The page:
Breakeven prices are helpful when making cropping decisions and when marketing crops. Breakeven prices vary substantially by soil type and farm. Without breakeven price information, it is very difficult to gauge or evaluate market opportunities as crop prices change.
As in previous years, we’ve seen wide swings in corn and soybean prices since planting. For example, the December futures contract for corn ranged from $3.50 to $4.50 per bushel from early May to early July. Similarly, the November futures contract for soybeans varied from $10 to $11.75 per bushel during the same time period. This article uses enterprise budget information in the Purdue University Crop Cost and Return Guide to estimate breakeven prices for corn and soybeans by major soil-type categories.
Most enterprise budgets use economic costs rather than cash costs. This means that, in addition to cash costs and depreciation, opportunity costs are included. An opportunity cost represents the income that could have been earned if an input was sold or rented to someone else. Opportunity costs for unpaid family and operator labor, owned machinery and owned land need to be included in an enterprise budget. The bottom-line figure in the budget, which is earnings and losses, represents an economic profit. Over a long period of time, due to the fact that all inputs — including cash items, depreciation and opportunity costs — are being paid the market rate, economic profit is zero.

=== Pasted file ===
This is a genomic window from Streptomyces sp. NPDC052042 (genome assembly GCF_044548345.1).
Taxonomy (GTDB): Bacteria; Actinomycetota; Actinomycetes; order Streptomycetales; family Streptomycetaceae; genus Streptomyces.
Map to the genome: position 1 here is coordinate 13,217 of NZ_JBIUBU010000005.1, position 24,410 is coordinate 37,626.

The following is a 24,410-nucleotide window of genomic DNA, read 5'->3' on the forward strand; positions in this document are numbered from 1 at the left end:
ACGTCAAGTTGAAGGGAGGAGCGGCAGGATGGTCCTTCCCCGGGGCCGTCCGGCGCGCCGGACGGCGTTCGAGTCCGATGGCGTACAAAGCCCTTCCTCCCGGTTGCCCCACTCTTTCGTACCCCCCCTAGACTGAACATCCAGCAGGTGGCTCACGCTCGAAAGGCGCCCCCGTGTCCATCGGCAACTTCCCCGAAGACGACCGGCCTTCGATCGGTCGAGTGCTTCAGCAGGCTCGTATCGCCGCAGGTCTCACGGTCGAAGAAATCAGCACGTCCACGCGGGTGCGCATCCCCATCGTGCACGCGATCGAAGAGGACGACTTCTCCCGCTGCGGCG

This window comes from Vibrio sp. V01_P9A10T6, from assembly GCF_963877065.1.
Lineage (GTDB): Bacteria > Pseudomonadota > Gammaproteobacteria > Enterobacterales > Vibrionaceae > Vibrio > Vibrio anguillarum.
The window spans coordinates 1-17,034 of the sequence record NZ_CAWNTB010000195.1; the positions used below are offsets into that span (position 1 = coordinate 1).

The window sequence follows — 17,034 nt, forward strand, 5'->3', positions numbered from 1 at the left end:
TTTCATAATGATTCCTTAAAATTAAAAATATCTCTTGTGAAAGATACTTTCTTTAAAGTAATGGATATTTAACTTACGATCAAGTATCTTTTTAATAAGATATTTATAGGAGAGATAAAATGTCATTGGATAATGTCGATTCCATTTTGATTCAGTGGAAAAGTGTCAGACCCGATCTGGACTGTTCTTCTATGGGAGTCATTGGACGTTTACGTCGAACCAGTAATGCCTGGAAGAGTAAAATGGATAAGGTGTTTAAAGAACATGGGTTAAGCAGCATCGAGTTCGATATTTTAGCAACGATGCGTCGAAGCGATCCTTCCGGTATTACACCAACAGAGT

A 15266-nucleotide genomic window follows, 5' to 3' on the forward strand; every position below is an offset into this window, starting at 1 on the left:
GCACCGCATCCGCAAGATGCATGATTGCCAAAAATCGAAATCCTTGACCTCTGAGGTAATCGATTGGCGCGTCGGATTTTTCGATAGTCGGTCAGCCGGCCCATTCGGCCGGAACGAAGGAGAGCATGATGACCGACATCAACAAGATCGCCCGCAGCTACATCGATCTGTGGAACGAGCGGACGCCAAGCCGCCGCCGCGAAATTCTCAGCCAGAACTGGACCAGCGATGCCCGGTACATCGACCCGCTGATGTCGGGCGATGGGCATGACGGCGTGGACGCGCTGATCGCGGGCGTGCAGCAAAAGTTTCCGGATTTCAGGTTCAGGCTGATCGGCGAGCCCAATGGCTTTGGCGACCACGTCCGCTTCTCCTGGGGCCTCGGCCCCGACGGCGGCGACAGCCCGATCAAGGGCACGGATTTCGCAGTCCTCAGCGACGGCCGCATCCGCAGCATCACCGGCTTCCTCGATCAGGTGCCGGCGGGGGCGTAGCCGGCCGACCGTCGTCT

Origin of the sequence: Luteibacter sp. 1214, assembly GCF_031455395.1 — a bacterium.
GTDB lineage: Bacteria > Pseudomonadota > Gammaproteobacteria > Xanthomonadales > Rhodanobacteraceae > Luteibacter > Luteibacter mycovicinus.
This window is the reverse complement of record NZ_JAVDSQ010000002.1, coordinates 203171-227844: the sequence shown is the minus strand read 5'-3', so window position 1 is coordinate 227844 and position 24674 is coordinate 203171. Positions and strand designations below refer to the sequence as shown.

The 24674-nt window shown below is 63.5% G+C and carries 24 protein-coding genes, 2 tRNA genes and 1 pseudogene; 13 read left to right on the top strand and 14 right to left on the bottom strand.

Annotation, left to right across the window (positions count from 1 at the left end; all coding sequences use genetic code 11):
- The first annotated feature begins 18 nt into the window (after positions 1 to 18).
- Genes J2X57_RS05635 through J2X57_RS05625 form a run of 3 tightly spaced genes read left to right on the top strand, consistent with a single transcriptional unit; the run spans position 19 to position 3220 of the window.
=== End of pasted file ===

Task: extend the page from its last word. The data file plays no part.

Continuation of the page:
If economic profit is positive, input prices will be bid up, similar to what happened to cash rents during the last decade. Economic profit will migrate toward zero. Conversely, if profit is negative, inputs prices will decline, and economic profit will migrate toward zero.
Purdue budget breakeven numbers
Using the Purdue crop budgets, the estimated breakeven price to cover all costs for corn ranged from $4.02 for high-productivity soil to $4.80 for low-productivity soil, and was $4.39 for average-productivity soil.
For full-season soybeans, breakeven price to cover all costs ranged from $9.88 for high-productivity soil to $11.70 for low-productivity soil, and was $10.56 for average-productivity soil.
It’s important to note that the Purdue budget uses average production costs. It’s not uncommon for production costs for individual farms to be 10% below or 10% above the production costs reported in the budgets. Thus, at a minimum, it’s extremely important to compute production costs for individual farms.
Ideally, you should calculate breakeven costs for each farm unit or tract. These calculations don’t make marketing decisions easy, but they certainly provide important information that can be used when making marketing decisions.
Langemeier is associate director of Purdue University's Center for Commercial Agriculture.